Another day, another article about how things aren't made how they used to be. To give Christina Binkley's piece credit, she has a new angle: women should dress like men. (Via.) And it's one I can kind of get behind, if only because, as Binkley notes, "If comfort were the top criterion for selling womenswear, Jimmy Choo would be out of business." The notion that clothing must be uncomfortable for it to be formal or feminine is, as I've held forth about before, both irritating and, in careers other than corporate law and acting-in-ballerina-movies, largely avoidable. And I fully support women shopping for clothes in places other than the women's department.
Binkley makes the case that "tailoring should matter" as follows: "Women are always looking for clothes that will lift their bottoms and smooth their bulges. That's exactly the kind of magic that tailoring works."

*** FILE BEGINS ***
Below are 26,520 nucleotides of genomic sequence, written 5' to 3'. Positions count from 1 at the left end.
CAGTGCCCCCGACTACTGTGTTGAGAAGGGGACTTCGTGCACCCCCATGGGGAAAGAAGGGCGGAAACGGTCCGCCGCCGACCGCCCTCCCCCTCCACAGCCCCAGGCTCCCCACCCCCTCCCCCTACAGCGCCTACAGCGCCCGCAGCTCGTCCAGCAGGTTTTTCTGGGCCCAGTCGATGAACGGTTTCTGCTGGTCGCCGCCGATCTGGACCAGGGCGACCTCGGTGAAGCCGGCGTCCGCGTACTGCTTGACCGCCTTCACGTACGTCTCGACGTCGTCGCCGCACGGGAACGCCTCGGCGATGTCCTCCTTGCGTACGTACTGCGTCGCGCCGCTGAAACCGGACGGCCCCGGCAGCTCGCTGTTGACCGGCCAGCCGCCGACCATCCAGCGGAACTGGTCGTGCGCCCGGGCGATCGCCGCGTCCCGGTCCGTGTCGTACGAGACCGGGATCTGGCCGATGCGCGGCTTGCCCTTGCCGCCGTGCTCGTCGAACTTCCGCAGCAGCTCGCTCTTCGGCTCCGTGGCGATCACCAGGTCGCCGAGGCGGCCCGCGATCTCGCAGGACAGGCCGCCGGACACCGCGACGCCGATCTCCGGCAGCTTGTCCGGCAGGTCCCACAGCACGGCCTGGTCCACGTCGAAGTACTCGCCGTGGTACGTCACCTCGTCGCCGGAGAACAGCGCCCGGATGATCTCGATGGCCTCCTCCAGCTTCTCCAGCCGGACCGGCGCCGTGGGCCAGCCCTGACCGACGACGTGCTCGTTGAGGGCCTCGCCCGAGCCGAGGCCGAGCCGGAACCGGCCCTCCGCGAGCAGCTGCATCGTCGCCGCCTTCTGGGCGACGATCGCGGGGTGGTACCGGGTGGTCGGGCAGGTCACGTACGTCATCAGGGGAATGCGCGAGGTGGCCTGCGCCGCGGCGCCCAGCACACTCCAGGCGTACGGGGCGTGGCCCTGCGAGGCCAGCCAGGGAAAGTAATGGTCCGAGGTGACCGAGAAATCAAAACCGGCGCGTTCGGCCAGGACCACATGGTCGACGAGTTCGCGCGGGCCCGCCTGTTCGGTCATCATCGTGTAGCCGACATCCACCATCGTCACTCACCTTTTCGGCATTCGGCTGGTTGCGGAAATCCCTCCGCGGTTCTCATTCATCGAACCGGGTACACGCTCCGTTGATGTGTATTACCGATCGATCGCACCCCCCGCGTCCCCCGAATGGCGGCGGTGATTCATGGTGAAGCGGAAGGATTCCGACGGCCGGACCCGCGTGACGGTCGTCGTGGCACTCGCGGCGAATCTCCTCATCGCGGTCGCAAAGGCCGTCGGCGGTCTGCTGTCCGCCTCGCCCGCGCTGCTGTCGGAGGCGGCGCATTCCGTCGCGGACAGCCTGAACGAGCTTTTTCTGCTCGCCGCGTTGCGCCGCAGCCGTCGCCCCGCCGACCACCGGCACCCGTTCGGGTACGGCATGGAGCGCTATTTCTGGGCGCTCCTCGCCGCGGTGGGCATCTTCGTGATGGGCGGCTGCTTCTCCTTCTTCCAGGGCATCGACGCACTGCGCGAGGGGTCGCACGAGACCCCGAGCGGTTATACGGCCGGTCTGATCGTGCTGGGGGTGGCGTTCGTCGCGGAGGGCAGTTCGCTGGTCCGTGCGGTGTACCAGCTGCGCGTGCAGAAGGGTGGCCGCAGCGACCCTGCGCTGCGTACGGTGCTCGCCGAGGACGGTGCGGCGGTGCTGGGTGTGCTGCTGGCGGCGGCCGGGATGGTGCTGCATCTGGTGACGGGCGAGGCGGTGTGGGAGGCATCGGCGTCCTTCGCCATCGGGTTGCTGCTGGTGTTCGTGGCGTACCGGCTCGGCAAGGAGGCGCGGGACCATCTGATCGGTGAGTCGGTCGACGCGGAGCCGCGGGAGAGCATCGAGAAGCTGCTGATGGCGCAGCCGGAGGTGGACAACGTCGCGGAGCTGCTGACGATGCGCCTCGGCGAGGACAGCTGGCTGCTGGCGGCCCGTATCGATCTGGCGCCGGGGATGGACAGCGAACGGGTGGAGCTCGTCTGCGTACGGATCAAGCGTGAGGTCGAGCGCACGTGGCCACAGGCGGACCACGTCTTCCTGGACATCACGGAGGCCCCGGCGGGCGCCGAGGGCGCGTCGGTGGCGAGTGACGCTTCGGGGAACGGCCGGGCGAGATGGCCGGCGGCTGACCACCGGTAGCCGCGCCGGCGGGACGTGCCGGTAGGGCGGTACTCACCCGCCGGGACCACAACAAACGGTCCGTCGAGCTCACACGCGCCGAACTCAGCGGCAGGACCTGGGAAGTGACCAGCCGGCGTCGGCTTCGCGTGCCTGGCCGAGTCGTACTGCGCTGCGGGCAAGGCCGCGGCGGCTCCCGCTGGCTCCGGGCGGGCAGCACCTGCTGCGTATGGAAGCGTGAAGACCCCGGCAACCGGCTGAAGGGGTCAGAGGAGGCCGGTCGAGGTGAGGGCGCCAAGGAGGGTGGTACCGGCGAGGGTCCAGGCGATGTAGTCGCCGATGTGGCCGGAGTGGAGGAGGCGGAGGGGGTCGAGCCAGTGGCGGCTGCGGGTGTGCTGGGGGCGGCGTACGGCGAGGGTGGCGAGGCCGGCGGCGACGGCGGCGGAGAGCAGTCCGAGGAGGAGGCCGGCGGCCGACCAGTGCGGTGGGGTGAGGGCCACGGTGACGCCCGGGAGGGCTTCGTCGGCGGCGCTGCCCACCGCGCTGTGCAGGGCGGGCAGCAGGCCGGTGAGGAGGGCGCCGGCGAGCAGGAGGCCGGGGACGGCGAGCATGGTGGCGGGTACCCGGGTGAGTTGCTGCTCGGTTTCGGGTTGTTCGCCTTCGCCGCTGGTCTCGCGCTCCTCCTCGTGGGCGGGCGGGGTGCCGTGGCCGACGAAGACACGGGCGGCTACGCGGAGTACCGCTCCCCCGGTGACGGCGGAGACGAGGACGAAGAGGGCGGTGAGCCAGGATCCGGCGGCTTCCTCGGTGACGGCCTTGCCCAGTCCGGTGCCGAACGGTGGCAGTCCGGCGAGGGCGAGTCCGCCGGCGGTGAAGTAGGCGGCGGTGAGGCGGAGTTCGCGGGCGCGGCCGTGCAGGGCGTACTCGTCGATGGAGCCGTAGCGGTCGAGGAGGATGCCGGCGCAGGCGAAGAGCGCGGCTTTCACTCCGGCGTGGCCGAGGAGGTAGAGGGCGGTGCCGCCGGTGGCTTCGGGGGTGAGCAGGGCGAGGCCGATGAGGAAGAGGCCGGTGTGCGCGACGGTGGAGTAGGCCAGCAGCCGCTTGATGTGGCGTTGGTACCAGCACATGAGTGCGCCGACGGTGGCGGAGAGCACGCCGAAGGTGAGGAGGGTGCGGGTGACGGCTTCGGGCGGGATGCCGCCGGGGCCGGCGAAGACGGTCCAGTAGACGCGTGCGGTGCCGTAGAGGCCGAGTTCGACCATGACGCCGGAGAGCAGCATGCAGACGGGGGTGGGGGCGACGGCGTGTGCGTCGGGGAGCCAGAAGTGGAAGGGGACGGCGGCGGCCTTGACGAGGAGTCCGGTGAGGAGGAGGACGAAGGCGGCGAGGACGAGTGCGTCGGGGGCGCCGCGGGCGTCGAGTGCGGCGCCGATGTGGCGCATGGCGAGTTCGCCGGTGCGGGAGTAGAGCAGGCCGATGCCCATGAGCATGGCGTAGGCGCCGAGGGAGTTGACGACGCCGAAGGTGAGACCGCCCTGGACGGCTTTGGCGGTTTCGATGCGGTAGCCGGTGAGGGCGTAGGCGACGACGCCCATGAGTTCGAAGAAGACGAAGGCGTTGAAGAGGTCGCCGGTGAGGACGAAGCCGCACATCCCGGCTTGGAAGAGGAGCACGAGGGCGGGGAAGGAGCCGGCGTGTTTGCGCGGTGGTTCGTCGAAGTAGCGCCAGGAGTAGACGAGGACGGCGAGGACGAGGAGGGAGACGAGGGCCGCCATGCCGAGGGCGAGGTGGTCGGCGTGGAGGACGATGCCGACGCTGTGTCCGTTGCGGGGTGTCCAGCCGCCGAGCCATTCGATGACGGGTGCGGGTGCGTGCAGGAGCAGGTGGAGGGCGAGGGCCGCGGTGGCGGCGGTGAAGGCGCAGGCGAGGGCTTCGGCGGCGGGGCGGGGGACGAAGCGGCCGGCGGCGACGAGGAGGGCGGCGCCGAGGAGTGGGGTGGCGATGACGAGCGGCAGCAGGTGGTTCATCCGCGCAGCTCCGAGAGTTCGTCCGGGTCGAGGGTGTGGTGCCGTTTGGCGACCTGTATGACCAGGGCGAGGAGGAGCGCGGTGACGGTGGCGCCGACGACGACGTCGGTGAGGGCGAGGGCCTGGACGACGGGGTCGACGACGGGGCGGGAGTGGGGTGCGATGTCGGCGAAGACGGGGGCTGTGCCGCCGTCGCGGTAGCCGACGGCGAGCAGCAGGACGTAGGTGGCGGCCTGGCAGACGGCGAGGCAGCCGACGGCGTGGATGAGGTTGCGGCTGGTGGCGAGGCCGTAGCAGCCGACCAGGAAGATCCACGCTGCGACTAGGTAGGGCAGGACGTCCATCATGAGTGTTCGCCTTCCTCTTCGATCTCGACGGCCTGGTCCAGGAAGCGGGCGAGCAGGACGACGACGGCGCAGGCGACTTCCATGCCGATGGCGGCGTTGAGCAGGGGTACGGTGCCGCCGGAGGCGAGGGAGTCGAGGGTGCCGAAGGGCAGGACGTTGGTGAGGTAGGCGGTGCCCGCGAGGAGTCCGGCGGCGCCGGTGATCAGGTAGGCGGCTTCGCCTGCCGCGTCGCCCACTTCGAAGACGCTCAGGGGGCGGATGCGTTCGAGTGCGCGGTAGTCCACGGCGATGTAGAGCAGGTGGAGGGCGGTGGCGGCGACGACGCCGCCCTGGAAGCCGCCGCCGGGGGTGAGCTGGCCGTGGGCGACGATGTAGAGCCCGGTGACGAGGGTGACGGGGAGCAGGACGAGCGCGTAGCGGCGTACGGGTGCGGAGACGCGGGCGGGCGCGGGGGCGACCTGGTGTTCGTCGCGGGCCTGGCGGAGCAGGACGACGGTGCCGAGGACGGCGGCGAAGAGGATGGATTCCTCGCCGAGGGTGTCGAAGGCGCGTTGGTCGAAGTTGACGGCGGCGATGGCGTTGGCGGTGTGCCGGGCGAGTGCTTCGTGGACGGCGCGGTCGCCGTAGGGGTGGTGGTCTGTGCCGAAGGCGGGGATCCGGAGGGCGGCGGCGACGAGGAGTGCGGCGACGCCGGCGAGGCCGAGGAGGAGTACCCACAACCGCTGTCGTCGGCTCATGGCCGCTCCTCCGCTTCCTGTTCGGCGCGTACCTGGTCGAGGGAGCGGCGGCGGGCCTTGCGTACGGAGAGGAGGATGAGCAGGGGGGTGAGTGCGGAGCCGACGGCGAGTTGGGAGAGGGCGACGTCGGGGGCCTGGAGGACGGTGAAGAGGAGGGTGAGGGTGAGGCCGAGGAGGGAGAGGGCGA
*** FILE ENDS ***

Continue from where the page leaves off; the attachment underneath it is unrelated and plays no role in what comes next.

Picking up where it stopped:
No. Perhaps it's not great for the environment, but it's otherwise a good thing that women are more interested in experimentation with dress, with trends (and with grown women, we're talking trends-as-fun, not wear-the-right-jeans-or-you'll-be-shunned-at-recess), than with not looking fat.